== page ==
On the surface, it’s hard to think of TikTok as a serious threat to national security. The site’s often silly offerings look about as offensive as a Barbie doll or your average teddy bear. But looks can be deceiving and the potential threat posed by TikTok is both immediate and real.

Until now, Congress has focused primarily on the TikTok app’s ability to collect intelligence in the form of intimate data concerning the American public. A greater, longer-reaching threat is the app’s potential to subtly manipulate the way we understand everyday reality.

In the futurist novel 1984, George Orwell’s protagonist, Winston Smith, fights desperately to resist the subtle, mind-numbing control exerted over just about everyone by Big Brother — the enigmatic head of a bland, totalitarian system that rules over a generally submissive society. Big Brother may or may not be a real person. No one really knows. Smith is employed in a government office that continuously rewrites contemporary history, thus guaranteeing that Big Brother’s pronouncements are always seen as being correct. Constant video surveillance protects the state against any deviation. Those who protest are simply “disappeared.”

The introduction of a government-sponsored language, Newspeak, is intended to short-circuit critical thinking. As Orwell explains, it was “designed to reduce the range of thought.” Anyone tempted to criticize the system would find that he lacked the words to express new ideas.  

In the end, only one thing acts in Winston Smith’s favor. “With all their cleverness,” he reasons, “they had never mastered the secret of finding out what another human being was thinking…” TikTok promises to change that.

Orwell wrote the novel in 1948, and he simply reversed the last two digits of the year when he was finishing it. Written just three years after the end of World War II, Orwell could already see the early signs of government efforts at mind control in the propaganda and psyops efforts that both sides had made during the war.  

Despite Orwell’s warningthose efforts accelerated in the decades following the war. From the “Mad men” of New York’s Madison Avenue advertising agencies in the 1960s to motivational and behavioral research, the Holy Grail has been an ongoing effort to figure out what people think and why. 

According to a Pew survey, roughly 22 percent of TikTok users polled in 2020 said that they were getting most of their news from TikTok. Only a year later, 43 percent said they were getting their news from TikTok.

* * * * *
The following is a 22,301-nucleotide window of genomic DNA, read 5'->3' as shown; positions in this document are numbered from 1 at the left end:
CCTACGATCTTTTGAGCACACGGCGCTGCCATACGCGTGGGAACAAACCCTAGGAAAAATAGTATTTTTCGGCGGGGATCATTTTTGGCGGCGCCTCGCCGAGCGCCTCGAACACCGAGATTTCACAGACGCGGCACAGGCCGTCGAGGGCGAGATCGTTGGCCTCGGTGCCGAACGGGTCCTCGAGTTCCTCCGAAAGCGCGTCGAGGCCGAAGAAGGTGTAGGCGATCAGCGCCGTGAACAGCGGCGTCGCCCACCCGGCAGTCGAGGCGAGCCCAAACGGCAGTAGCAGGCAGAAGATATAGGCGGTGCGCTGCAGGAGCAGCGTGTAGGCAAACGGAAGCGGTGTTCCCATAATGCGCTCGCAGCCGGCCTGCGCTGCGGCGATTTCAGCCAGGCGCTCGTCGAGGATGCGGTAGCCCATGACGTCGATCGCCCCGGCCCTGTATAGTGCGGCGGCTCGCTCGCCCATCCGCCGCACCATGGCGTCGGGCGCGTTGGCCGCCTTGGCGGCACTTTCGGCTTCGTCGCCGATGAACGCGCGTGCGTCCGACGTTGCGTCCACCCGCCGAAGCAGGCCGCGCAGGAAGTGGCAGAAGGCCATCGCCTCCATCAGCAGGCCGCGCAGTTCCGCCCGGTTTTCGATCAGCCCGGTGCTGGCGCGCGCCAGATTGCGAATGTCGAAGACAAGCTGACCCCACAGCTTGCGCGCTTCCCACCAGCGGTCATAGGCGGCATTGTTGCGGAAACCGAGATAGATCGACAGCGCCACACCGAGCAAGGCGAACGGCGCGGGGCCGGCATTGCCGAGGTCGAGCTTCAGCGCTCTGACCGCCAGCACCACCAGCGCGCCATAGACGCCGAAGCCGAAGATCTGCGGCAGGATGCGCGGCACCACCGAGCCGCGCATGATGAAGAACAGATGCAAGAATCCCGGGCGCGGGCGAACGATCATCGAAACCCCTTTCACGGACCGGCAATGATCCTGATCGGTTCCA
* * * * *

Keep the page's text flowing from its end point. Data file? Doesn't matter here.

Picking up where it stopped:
The ultimate goal is to better understand how to influence and control each of us so that we will do something that we might not decide to do on our own. The major difference between the time when Orwell was writing and now is the internet. Social media today not only gives influencers extraordinarily detailed information about anyone who is online, it also lets messaging be tailored to the sensitivities and weaknesses of each individual member of its target audience. That audience is essentially us.  

Advertising is no longer limited to a local or regional market. With the internet, it has gone global. Instead of broadcasting, which means sending a one-size-fits all message to a random group of people who may or may not agree with it, the trend these days is towards narrowcasting, which involves using extraordinarily detailed information to craft messages that are guaranteed to resonate with specific groups of people. The trick is to identify who those people are. Vastly increased computing power, combined with large language mModels, like ChatGPT-4, and artificial intelligence makes it possible to target individuals to a degree that never existed before.

The beauty of TikTok from China’s point of view is that most of the raw creativity that makes TikTok so addictive comes from its users, who are mostly American. How that raw creativity is actually used, however, is determined by the platform’s algorithms, which thanks to AI can shape the final product to produce subtle effects that may not be immediately obvious. 

An example of the destructive potential of uncontrolled social media was provided when Facebook’s news feed used engagement-based algorithmic systems to blanket the web with inflammatory pictures supercharging hatred against the Rohingya minority in Myanmar (Burma) in 2017. According to Amnesty International, Facebook’s algorithms created a firestorm reinforcing a government ethnic cleansing campaign that led to thousands of Rohingya being raped, killed and displaced. Although Facebook was warned about the violence that was taking place, it initially did nothing to stop its algorithms. 

In 2023, British journalist Cristina Criddle, who writes on technology for the Financial Times, opened a TikTok account devoted to videos of her black-and-white cat, Buffy.  TikTok eventually admitted that it had tried to match the Internet Protocol identification number of her computer to those of its own staffers in order to discover which staffers had leaked company information to the press. Buffy, previously a regular TikTok performer, has since gone off the Net. The New York Times reported that TikTok staffers were routinely reporting sensitive information concerning TikTok users in emails and on their internal messaging system. Much of that information could be easily accessed by TikTok staffers in China.